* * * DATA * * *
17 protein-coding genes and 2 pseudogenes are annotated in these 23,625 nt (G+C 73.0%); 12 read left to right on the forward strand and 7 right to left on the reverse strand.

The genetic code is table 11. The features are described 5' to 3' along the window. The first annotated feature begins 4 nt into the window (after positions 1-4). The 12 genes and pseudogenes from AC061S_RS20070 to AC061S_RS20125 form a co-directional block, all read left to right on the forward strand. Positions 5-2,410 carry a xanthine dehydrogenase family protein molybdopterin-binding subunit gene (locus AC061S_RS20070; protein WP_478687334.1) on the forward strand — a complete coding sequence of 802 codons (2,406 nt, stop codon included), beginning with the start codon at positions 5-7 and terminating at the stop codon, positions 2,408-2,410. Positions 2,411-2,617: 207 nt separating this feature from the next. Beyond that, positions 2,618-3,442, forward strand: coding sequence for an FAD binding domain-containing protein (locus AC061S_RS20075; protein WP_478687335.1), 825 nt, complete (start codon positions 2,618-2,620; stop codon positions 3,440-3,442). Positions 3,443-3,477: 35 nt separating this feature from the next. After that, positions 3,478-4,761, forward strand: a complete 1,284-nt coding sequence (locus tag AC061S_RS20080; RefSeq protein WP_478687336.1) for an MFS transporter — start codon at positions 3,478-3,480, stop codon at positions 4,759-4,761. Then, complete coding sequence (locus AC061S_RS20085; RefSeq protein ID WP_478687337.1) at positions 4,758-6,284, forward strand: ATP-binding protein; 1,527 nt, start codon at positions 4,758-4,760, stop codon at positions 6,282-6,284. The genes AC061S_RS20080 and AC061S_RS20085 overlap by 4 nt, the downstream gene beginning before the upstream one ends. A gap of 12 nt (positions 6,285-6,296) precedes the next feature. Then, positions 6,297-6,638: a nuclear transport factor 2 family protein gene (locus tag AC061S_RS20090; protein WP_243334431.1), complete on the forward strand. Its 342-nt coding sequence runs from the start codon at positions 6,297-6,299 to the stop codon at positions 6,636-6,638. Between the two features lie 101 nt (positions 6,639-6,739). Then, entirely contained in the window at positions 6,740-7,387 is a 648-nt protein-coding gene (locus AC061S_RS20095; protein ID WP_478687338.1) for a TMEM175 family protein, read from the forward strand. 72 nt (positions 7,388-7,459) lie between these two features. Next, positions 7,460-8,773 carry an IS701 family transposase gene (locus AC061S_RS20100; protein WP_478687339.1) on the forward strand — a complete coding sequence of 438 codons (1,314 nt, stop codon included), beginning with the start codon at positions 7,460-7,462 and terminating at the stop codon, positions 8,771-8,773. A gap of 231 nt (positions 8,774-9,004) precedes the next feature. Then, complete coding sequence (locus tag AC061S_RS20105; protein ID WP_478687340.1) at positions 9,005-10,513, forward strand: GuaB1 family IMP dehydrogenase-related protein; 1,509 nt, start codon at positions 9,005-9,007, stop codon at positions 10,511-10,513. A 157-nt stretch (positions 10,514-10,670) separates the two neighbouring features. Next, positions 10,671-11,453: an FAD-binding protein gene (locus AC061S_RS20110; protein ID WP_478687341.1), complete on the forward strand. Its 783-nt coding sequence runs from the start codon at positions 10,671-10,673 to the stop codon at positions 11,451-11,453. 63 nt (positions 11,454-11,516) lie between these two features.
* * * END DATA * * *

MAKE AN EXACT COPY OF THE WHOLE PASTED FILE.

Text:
17 protein-coding genes and 2 pseudogenes are annotated in these 23,625 nt (G+C 73.0%); 12 read left to right on the forward strand and 7 right to left on the reverse strand.

The genetic code is table 11. The features are described 5' to 3' along the window. The first annotated feature begins 4 nt into the window (after positions 1-4). The 12 genes and pseudogenes from AC061S_RS20070 to AC061S_RS20125 form a co-directional block, all read left to right on the forward strand. Positions 5-2,410 carry a xanthine dehydrogenase family protein molybdopterin-binding subunit gene (locus AC061S_RS20070; protein WP_478687334.1) on the forward strand — a complete coding sequence of 802 codons (2,406 nt, stop codon included), beginning with the start codon at positions 5-7 and terminating at the stop codon, positions 2,408-2,410. Positions 2,411-2,617: 207 nt separating this feature from the next. Beyond that, positions 2,618-3,442, forward strand: coding sequence for an FAD binding domain-containing protein (locus AC061S_RS20075; protein WP_478687335.1), 825 nt, complete (start codon positions 2,618-2,620; stop codon positions 3,440-3,442). Positions 3,443-3,477: 35 nt separating this feature from the next. After that, positions 3,478-4,761, forward strand: a complete 1,284-nt coding sequence (locus tag AC061S_RS20080; RefSeq protein WP_478687336.1) for an MFS transporter — start codon at positions 3,478-3,480, stop codon at positions 4,759-4,761. Then, complete coding sequence (locus AC061S_RS20085; RefSeq protein ID WP_478687337.1) at positions 4,758-6,284, forward strand: ATP-binding protein; 1,527 nt, start codon at positions 4,758-4,760, stop codon at positions 6,282-6,284. The genes AC061S_RS20080 and AC061S_RS20085 overlap by 4 nt, the downstream gene beginning before the upstream one ends. A gap of 12 nt (positions 6,285-6,296) precedes the next feature. Then, positions 6,297-6,638: a nuclear transport factor 2 family protein gene (locus tag AC061S_RS20090; protein WP_243334431.1), complete on the forward strand. Its 342-nt coding sequence runs from the start codon at positions 6,297-6,299 to the stop codon at positions 6,636-6,638. Between the two features lie 101 nt (positions 6,639-6,739). Then, entirely contained in the window at positions 6,740-7,387 is a 648-nt protein-coding gene (locus AC061S_RS20095; protein ID WP_478687338.1) for a TMEM175 family protein, read from the forward strand. 72 nt (positions 7,388-7,459) lie between these two features. Next, positions 7,460-8,773 carry an IS701 family transposase gene (locus AC061S_RS20100; protein WP_478687339.1) on the forward strand — a complete coding sequence of 438 codons (1,314 nt, stop codon included), beginning with the start codon at positions 7,460-7,462 and terminating at the stop codon, positions 8,771-8,773. A gap of 231 nt (positions 8,774-9,004) precedes the next feature. Then, complete coding sequence (locus tag AC061S_RS20105; protein ID WP_478687340.1) at positions 9,005-10,513, forward strand: GuaB1 family IMP dehydrogenase-related protein; 1,509 nt, start codon at positions 9,005-9,007, stop codon at positions 10,511-10,513. A 157-nt stretch (positions 10,514-10,670) separates the two neighbouring features. Next, positions 10,671-11,453: an FAD-binding protein gene (locus AC061S_RS20110; protein ID WP_478687341.1), complete on the forward strand. Its 783-nt coding sequence runs from the start codon at positions 10,671-10,673 to the stop codon at positions 11,451-11,453. 63 nt (positions 11,454-11,516) lie between these two features.